The beginning of the Illinois National Guard PDF Print E-mail
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Written by Adriana Schroeder, Illinois National Guard Command Historian   
Thursday, 10 May 2012 07:23

SPRINGFIELD, IL (05/09/2012)(readMedia)-- The Illinois National Guard heritage is similar to the state tree, the White Oak. The trunk is stout and strong much like the core of the guard. Branches lead off of one another comparable to the organizational heritage. Units have come and gone throughout the years due to reorganization, similar to limbs that need trimming from time to time. Although visibly removed, units remain forever linked to the trunk or the history. Each leaf is unique, like the Soldiers, Airman and civilians that are a part of the Illinois Guard. Leaves bud, bloom, change color, and shed much like the ebb and flow of enlistments, career changes, and retirements. Acorns are unique to the white oak, just like the deployments that occupy some of the leaves or Soldiers. But what about the part that remains buried and forgotten, yet is the element that nourishes the rest of the tree?

The history of the roots of the Illinois National Guard began with the French. On January 1, 1718, Businessman John Law obtained a charter from the French King that granted him monopoly of French trade in the area known as the Illinois Country. Royal orders dictated that a provision for civil government be arranged for the new province of Illinois. During the summer of 1718, the green officials set out from Louisiana and journeyed to their new home. Among other governing associates, the party included Pierre Duque, Sieur de Boisebriant, Commandant; Captain Diron, Dartaguiette; two Second Lieutenants and a company of 100 Soldiers.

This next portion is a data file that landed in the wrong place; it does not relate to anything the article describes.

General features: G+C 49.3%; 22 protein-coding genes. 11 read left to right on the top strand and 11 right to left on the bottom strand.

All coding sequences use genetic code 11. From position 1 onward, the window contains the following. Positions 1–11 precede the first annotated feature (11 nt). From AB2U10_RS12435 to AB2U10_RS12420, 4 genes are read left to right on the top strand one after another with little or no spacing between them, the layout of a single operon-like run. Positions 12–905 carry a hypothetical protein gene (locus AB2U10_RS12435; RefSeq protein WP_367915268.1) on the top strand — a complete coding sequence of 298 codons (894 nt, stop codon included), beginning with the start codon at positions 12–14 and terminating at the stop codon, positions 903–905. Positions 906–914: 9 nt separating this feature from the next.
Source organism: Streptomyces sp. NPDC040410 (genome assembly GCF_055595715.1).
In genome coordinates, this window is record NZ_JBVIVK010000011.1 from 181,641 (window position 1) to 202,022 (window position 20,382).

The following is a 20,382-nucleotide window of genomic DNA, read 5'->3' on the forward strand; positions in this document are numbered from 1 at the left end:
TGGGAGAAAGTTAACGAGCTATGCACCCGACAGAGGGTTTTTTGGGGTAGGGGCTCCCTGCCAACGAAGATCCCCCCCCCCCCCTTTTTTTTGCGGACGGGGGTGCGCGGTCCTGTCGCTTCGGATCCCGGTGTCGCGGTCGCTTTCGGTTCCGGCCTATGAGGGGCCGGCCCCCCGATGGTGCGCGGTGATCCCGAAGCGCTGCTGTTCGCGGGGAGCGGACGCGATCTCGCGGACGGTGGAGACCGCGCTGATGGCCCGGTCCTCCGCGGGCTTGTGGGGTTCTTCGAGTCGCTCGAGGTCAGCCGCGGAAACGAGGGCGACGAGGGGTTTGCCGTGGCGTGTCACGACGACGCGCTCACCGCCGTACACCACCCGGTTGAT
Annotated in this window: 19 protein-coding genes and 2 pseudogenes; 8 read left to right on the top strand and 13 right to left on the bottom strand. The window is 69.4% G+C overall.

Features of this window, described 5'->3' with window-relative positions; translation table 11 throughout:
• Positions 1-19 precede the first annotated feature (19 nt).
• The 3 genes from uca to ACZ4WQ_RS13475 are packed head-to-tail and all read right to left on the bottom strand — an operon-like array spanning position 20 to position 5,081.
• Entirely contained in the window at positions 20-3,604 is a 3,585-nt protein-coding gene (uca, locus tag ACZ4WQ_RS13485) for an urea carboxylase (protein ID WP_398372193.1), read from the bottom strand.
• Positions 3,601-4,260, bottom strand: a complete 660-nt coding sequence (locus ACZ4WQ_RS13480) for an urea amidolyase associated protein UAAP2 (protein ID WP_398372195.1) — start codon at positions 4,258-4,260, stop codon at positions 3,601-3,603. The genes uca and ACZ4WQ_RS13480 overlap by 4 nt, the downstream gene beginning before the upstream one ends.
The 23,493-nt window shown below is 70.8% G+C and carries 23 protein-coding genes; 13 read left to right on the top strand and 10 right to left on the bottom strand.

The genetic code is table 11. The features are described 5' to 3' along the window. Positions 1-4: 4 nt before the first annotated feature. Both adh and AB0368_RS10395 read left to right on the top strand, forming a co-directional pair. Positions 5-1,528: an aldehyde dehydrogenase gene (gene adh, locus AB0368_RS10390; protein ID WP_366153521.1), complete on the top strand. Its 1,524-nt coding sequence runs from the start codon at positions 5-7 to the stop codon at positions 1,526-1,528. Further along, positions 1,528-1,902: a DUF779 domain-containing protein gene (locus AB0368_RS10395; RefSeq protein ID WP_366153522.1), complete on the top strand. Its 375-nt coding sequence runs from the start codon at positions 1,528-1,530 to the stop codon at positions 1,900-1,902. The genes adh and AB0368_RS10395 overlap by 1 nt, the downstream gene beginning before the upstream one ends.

Among the tall grasses of the Illinois prairie, rose the first resemblance of an organized militia, under the French regime. This small unit of French Soldiers had the responsibility of: investigating the number of men capable of bearing arms in each village, determining the amount of powder and lead available, forming companies of militia and arranging a signal system from settlement to settlement. By 1721, Fort De Chartes became the first military structure dedicated to the protection of the community.

As the population of settlements grew, militia companies began popping up among each community, under the tutelage of the French. Looking back on his time in Illinois, the inspector of Troops, Dartaguiette wrote in his diary, "I called together all the inhabitants of this village [Kaskaskia] to whom I said that I had an order from the King to form a company of militia for the purpose of putting them in a position to defend themselves with greater facility against the incursions which the Indians, our enemies, might attempt, so I formed a company, after having selected four of the most worthy among them to put at the head. This company being under arms, I passed it in review the same day." Under the shade of the White Oak, the militia rested, having completed the first drill on May 9, 1723. The first of many hundreds of thousands of drills, the Illinois National Guard will be 289 years old this May, not quite as old as the 500-year life span of the White Oak.
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